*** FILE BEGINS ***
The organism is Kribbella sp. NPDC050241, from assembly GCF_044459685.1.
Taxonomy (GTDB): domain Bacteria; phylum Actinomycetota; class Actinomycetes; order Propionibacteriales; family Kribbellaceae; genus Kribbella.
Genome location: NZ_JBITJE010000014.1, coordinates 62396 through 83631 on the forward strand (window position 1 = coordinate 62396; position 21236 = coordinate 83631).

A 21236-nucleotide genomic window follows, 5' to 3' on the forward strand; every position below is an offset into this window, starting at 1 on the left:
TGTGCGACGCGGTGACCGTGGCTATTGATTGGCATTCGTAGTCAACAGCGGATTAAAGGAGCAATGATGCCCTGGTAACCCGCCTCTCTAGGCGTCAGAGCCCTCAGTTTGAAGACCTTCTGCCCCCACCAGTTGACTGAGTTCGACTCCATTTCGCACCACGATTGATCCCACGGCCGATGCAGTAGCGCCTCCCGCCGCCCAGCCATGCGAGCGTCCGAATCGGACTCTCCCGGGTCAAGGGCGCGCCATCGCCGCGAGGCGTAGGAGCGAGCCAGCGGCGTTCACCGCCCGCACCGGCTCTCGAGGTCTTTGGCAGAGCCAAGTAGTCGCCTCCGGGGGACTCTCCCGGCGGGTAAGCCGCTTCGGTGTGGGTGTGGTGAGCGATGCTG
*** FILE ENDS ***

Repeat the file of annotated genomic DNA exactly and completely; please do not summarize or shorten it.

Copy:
The organism is Kribbella sp. NPDC050241, from assembly GCF_044459685.1.
Taxonomy (GTDB): domain Bacteria; phylum Actinomycetota; class Actinomycetes; order Propionibacteriales; family Kribbellaceae; genus Kribbella.
Genome location: NZ_JBITJE010000014.1, coordinates 62396 through 83631 on the forward strand (window position 1 = coordinate 62396; position 21236 = coordinate 83631).

A 21236-nucleotide genomic window follows, 5' to 3' on the forward strand; every position below is an offset into this window, starting at 1 on the left:
TGTGCGACGCGGTGACCGTGGCTATTGATTGGCATTCGTAGTCAACAGCGGATTAAAGGAGCAATGATGCCCTGGTAACCCGCCTCTCTAGGCGTCAGAGCCCTCAGTTTGAAGACCTTCTGCCCCCACCAGTTGACTGAGTTCGACTCCATTTCGCACCACGATTGATCCCACGGCCGATGCAGTAGCGCCTCCCGCCGCCCAGCCATGCGAGCGTCCGAATCGGACTCTCCCGGGTCAAGGGCGCGCCATCGCCGCGAGGCGTAGGAGCGAGCCAGCGGCGTTCACCGCCCGCACCGGCTCTCGAGGTCTTTGGCAGAGCCAAGTAGTCGCCTCCGGGGGACTCTCCCGGCGGGTAAGCCGCTTCGGTGTGGGTGTGGTGAGCGATGCTG